Shōkoku-ji (相国寺)

Shōkoku-ji (相国寺)Shōkoku-ji (相国寺)Shōkoku-ji (相国寺)Shōkoku-ji (相国寺)Shōkoku-ji (相国寺)Shōkoku-ji (相国寺)Shōkoku-ji (相国寺)Shōkoku-ji (相国寺)Shōkoku-ji (相国寺)Shōkoku-ji (相国寺)

While most tourists have never heard of Shokoku-ji, every single one of them knows about the Golden pavilion (Kinkaku-ji 金閣寺) and the Silver pavilion (Ginkaku-ji 銀閣寺). Describing the importance of Shokoku-ji compared to these two heavy weight of tourism is simple: Shokoku-ji owns both of them.

Shokoku-ji was founded in 1383 by an imperial order. The emperor wanted to build a great temple near his residence, and after several years of development is wish became a reality in 1392. Unfortunately, like so many temples in Kyoto, Shokoku-ji was completely destroyed during the Onin war (1467-1477). New buildings were reconstructed with the assistance of rich nobles of the time (notably the hatto and the main gate) but disaster struck again in 1788 when the only building left after a devastating fire was the hatto, which stands to this day. This explains why Shokoku-ji has no Buddha hall or main gate (although they probably have the money to build them...)

The importance of Shokoku-ji also shows in the somewhat exclusive attitude they have; most parts of the temple are only open a few weeks (or even days) per year. The "classic" tour, when available, consists in three places. First is the main hall (法堂) that has a remarkable ceiling painting of a dragon that changes its posture when watched from a different location. Second is the small bath house (浴屋), which is in fact closer to a sauna (original built in 1400). The last part is the founder's hall (kaizan-do - 開山塔 or 開山堂) and its large and airy dry landscape zen garden (built 1807).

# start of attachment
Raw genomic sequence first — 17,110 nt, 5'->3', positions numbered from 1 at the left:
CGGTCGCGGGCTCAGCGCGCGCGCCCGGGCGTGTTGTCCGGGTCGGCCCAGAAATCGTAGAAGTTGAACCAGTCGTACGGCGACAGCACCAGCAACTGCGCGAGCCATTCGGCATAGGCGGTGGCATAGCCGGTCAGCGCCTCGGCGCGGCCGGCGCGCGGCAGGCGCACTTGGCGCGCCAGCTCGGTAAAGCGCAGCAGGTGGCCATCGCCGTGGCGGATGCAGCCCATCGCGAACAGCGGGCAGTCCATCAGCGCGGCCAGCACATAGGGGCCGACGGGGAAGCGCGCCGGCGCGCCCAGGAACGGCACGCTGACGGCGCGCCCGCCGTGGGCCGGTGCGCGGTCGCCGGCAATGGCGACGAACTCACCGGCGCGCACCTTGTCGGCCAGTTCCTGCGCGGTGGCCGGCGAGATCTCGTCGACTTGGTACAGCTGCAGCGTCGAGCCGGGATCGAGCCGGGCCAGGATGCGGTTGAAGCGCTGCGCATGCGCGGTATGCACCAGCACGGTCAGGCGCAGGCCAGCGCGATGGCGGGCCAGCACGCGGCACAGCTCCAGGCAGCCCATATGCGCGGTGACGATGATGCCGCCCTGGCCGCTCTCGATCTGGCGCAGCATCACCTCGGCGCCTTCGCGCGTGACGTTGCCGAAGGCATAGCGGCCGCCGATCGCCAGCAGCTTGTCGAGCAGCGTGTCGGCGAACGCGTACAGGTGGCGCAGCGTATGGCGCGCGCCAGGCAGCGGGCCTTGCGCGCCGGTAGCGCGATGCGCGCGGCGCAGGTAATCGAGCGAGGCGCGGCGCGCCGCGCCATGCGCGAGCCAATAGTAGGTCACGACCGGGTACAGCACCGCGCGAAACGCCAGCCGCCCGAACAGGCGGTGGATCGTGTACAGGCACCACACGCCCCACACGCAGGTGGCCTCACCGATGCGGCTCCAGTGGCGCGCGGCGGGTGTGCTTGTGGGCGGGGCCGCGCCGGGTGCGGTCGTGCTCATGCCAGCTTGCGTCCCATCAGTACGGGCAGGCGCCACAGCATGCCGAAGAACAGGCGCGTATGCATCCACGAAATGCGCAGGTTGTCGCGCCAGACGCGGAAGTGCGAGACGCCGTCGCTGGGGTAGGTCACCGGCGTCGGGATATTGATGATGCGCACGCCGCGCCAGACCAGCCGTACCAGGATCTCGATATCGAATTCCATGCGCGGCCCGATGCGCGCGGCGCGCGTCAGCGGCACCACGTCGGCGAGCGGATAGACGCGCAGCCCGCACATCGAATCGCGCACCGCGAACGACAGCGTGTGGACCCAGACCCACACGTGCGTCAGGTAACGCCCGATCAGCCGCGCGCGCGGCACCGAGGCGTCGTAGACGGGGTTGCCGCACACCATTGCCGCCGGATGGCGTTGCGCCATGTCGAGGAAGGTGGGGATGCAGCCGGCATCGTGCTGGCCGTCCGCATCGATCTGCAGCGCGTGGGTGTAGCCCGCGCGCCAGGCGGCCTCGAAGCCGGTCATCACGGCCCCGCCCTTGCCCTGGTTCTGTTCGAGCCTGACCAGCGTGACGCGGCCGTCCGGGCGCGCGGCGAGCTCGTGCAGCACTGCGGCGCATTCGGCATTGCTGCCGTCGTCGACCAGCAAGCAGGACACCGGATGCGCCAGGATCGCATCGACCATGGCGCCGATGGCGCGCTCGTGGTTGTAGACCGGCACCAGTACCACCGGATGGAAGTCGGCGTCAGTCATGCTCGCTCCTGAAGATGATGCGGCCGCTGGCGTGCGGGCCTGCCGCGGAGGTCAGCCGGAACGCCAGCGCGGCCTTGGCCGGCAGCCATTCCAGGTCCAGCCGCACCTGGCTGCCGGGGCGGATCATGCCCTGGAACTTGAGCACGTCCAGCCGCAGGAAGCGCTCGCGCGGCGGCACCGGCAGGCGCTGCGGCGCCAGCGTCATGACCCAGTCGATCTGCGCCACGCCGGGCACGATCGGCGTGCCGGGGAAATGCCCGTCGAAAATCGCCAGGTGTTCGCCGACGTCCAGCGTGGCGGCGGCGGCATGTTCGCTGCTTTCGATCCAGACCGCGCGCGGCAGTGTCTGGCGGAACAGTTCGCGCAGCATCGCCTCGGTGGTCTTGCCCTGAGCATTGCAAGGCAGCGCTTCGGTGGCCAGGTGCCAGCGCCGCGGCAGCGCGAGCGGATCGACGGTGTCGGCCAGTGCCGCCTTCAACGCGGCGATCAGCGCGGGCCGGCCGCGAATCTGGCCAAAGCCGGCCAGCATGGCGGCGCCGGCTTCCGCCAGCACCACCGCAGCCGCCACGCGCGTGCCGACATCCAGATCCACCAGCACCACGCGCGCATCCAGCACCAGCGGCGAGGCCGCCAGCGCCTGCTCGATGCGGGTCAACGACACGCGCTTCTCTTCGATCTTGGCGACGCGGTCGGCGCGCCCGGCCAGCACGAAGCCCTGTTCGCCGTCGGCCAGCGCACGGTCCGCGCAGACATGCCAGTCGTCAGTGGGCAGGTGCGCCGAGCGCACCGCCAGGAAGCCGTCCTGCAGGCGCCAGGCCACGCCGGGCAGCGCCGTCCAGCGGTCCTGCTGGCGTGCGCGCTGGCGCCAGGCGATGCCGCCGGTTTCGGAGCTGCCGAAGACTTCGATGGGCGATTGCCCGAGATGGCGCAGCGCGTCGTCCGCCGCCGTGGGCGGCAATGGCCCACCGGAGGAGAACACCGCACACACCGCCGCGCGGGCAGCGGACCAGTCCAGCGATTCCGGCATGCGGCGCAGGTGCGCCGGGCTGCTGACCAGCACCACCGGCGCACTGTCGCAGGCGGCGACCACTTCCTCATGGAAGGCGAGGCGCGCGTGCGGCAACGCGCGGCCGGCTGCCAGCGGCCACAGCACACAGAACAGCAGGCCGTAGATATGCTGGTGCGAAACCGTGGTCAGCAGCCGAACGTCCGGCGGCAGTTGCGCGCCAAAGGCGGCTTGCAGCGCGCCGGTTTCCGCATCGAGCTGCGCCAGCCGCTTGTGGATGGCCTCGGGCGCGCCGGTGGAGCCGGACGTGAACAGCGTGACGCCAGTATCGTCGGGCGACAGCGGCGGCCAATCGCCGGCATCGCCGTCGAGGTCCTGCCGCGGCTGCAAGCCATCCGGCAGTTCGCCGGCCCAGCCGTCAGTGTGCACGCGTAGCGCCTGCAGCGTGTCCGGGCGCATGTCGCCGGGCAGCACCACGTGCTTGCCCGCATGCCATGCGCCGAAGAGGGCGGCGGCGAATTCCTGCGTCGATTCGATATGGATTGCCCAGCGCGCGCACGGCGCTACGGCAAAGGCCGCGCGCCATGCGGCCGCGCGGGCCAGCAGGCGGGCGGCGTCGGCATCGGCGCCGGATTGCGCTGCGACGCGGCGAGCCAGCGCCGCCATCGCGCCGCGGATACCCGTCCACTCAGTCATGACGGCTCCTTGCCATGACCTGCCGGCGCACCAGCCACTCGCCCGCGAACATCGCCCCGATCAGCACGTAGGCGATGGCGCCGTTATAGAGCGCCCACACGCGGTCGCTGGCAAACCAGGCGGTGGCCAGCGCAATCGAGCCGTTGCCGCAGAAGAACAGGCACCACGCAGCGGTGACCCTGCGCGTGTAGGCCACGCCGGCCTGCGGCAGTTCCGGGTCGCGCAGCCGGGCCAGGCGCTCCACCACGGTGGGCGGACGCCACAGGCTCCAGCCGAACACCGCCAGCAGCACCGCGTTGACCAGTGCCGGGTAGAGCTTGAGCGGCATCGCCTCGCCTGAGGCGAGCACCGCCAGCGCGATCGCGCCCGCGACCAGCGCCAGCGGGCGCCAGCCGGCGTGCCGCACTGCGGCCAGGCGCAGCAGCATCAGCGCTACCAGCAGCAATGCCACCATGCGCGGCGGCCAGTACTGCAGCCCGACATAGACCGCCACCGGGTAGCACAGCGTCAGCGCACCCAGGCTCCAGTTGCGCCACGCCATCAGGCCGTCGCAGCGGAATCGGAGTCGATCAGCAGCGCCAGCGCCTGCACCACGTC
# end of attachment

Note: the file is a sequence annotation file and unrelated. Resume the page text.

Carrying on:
Sub-temples of the compound can sometimes be visited, but you will have to either watch Japanese websites or be very lucky... Otherwise the grounds are open all day, as is common for large temple grounds, and make a great strolling park for those living nearby.

Photography is not prohibited in Shokoku-ji, except in the main hall (which is normal). The temple is, however, very protective of its image, and only allows one single photographer to publish pictures. Yes, that includes the Golden and Silver pavilions. The (very well known) photographer probably has some kind of deal with the monk, but this has led to pictures been pulled from news websites after pressure from the temple... Luckily this restriction is for publications in Japan only, and there seems to be no legal base for it anyway.

Recommended for: Access:

Nearby: Kamigoryō-jinja 上御靈神社 (350m), Ikutanike Jūtaku 生谷家住宅 (470m), Budda-ji 佛陀寺 (480m), Honman-ji 本満寺 (570m), Myōken-ji 妙顕寺 (660m), Hōkyō-ji 宝鏡寺 (820m), Honpō-ji 本法寺 (880m), Mitsui-Shimogamo Villa 旧三井家下鴨別邸 (940m), Kawai-jinja 河合神社 (950m), Fujita House 藤田家住宅 (960m),...

External links: Website, ウィキペディア, Wikipedia, Wikipédia, Kyoto Navi, Trip Advisor, Kyoto Design, 京都風光, Marutake, そうだ京都

Keywords: Japan, 日本, Japon, Kyoto, 京都, 中京, 下京, 上京, 相国寺, Shokoku-ji, temple, 寺院, 仏閣

In Shōkoku-ji:

Hōkō-ji (豊光寺)
Hōkō-ji (豊光寺)
 
Jisho-in (慈照院)
Jisho-in (慈照院)
 
Yōgen-in (養源院)
Yōgen-in (養源院)
 
Chōtoku-in (長得院)
Chōtoku-in (長得院)
 
Daikōmyō-ji (大光明寺)
Daikōmyō-ji (大光明寺)
 
Jiun-in (慈雲院)
Jiun-in (慈雲院)
 

Photos of Shōkoku-ji:

Visitor and event information on Shokoku-ji temple door
Weathered painting of snake and pipa lute, Shokoku-ji temple
Tree shadow on rock garden, Shokoku-ji temple
Rock garden in Shokoku-ji temple
Rock garden, Shokoku-ji temple
Japanese sauna in Shokoku-ji temple
Japanese sauna in Shokoku-ji temple
Grounds of Shokoku-ji temple
  • id: 224, 52 photos (16 extra photos can be found in the archive).